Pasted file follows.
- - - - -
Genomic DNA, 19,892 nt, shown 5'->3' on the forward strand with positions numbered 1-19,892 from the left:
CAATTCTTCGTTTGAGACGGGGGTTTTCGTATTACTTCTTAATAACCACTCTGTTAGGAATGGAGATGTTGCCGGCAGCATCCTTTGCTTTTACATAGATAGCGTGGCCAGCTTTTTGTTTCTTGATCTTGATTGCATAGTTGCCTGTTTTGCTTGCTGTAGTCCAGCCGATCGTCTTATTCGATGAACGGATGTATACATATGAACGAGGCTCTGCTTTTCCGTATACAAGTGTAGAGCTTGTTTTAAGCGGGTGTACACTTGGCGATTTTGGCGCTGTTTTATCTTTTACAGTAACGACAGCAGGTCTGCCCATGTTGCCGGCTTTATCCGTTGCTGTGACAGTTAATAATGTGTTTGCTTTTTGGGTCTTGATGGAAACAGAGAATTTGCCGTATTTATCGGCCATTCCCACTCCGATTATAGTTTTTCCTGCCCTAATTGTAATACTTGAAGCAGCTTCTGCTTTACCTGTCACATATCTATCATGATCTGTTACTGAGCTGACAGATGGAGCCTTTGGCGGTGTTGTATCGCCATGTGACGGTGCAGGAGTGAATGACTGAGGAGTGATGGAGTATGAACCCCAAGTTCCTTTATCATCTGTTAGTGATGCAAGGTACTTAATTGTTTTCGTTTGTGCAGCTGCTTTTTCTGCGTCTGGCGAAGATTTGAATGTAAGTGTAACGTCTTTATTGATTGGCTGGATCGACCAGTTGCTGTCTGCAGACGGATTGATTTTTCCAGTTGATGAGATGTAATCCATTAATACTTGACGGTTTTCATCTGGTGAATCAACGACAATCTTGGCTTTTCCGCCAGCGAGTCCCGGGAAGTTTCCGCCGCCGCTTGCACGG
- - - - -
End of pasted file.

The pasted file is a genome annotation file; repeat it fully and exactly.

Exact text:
Genomic DNA, 19,892 nt, shown 5'->3' on the forward strand with positions numbered 1-19,892 from the left:
CAATTCTTCGTTTGAGACGGGGGTTTTCGTATTACTTCTTAATAACCACTCTGTTAGGAATGGAGATGTTGCCGGCAGCATCCTTTGCTTTTACATAGATAGCGTGGCCAGCTTTTTGTTTCTTGATCTTGATTGCATAGTTGCCTGTTTTGCTTGCTGTAGTCCAGCCGATCGTCTTATTCGATGAACGGATGTATACATATGAACGAGGCTCTGCTTTTCCGTATACAAGTGTAGAGCTTGTTTTAAGCGGGTGTACACTTGGCGATTTTGGCGCTGTTTTATCTTTTACAGTAACGACAGCAGGTCTGCCCATGTTGCCGGCTTTATCCGTTGCTGTGACAGTTAATAATGTGTTTGCTTTTTGGGTCTTGATGGAAACAGAGAATTTGCCGTATTTATCGGCCATTCCCACTCCGATTATAGTTTTTCCTGCCCTAATTGTAATACTTGAAGCAGCTTCTGCTTTACCTGTCACATATCTATCATGATCTGTTACTGAGCTGACAGATGGAGCCTTTGGCGGTGTTGTATCGCCATGTGACGGTGCAGGAGTGAATGACTGAGGAGTGATGGAGTATGAACCCCAAGTTCCTTTATCATCTGTTAGTGATGCAAGGTACTTAATTGTTTTCGTTTGTGCAGCTGCTTTTTCTGCGTCTGGCGAAGATTTGAATGTAAGTGTAACGTCTTTATTGATTGGCTGGATCGACCAGTTGCTGTCTGCAGACGGATTGATTTTTCCAGTTGATGAGATGTAATCCATTAATACTTGACGGTTTTCATCTGGTGAATCAACGACAATCTTGGCTTTTCCGCCAGCGAGTCCCGGGAAGTTTCCGCCGCCGCTTGCACGG